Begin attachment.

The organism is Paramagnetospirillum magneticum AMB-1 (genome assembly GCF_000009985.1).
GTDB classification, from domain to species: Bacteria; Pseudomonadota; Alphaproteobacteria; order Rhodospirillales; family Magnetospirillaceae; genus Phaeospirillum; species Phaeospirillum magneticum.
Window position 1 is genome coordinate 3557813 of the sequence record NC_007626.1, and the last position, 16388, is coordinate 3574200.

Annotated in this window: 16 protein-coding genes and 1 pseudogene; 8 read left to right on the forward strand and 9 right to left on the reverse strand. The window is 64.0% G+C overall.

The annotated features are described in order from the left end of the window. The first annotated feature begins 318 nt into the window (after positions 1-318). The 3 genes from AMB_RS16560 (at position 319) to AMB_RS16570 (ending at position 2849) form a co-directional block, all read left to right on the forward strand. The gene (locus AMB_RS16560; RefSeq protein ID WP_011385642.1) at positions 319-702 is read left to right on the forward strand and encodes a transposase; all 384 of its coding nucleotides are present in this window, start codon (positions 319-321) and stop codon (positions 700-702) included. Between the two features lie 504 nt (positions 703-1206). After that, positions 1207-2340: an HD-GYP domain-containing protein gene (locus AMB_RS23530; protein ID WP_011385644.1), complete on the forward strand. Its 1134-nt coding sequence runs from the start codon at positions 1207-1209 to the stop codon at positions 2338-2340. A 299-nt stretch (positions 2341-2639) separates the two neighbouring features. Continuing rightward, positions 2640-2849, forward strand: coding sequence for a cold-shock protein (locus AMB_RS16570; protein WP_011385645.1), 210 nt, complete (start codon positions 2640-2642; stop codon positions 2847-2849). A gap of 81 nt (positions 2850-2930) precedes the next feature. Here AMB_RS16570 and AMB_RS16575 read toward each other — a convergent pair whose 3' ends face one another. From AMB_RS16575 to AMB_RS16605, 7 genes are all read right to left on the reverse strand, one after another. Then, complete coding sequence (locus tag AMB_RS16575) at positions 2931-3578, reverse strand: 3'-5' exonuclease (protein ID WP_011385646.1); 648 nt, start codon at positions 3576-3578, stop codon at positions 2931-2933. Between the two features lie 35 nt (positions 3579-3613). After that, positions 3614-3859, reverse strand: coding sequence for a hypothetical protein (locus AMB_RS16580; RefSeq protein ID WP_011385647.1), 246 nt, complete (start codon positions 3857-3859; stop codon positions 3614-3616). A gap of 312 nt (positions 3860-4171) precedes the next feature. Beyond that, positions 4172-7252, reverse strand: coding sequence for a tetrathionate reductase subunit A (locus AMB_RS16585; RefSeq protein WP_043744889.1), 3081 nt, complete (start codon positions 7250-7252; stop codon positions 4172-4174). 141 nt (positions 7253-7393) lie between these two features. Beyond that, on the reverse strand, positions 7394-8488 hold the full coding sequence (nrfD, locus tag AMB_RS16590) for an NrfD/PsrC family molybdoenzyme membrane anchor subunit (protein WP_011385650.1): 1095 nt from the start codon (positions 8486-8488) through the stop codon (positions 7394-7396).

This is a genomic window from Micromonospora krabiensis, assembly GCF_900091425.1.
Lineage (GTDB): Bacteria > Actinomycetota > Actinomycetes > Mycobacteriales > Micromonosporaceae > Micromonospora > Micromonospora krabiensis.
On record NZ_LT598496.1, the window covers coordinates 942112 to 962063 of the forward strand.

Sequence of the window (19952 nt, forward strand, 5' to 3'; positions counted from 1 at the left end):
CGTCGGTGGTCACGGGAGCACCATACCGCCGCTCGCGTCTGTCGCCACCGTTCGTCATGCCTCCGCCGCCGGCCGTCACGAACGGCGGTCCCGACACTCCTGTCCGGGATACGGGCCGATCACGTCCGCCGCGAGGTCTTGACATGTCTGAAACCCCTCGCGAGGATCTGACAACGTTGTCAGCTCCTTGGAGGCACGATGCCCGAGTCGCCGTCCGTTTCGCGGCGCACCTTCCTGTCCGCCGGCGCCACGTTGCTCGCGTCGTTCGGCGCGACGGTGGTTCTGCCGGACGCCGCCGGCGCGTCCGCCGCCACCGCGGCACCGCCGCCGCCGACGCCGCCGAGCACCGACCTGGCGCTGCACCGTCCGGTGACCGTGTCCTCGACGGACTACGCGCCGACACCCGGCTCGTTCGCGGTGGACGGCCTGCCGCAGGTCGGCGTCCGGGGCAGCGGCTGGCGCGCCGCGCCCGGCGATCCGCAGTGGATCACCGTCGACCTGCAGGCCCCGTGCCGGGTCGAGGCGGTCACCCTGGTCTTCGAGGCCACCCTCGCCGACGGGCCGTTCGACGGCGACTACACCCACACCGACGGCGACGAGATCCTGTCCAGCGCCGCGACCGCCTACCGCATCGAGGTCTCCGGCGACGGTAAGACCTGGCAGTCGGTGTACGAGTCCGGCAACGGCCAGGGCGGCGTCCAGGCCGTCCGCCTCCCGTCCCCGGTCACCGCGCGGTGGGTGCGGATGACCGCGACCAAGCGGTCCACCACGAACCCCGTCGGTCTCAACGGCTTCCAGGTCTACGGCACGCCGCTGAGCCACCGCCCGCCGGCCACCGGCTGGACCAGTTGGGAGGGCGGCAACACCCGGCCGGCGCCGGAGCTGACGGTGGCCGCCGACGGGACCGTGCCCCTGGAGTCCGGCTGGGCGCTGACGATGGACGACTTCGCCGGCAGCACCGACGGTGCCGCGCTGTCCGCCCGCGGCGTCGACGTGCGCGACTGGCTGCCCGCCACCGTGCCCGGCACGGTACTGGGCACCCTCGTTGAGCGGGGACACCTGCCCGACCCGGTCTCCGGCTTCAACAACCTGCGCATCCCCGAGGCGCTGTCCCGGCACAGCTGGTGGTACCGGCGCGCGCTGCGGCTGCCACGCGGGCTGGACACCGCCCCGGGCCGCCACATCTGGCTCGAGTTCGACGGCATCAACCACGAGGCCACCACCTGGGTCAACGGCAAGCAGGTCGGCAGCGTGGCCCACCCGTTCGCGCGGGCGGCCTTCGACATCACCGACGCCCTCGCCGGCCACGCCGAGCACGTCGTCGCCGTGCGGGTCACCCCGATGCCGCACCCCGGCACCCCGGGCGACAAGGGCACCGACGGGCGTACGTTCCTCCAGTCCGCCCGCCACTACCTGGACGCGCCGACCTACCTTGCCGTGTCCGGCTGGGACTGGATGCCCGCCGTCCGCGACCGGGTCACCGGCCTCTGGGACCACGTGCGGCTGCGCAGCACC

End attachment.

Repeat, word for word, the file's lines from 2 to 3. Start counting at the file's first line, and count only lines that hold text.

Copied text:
GTDB classification, from domain to species: Bacteria; Pseudomonadota; Alphaproteobacteria; order Rhodospirillales; family Magnetospirillaceae; genus Phaeospirillum; species Phaeospirillum magneticum.
Window position 1 is genome coordinate 3557813 of the sequence record NC_007626.1, and the last position, 16388, is coordinate 3574200.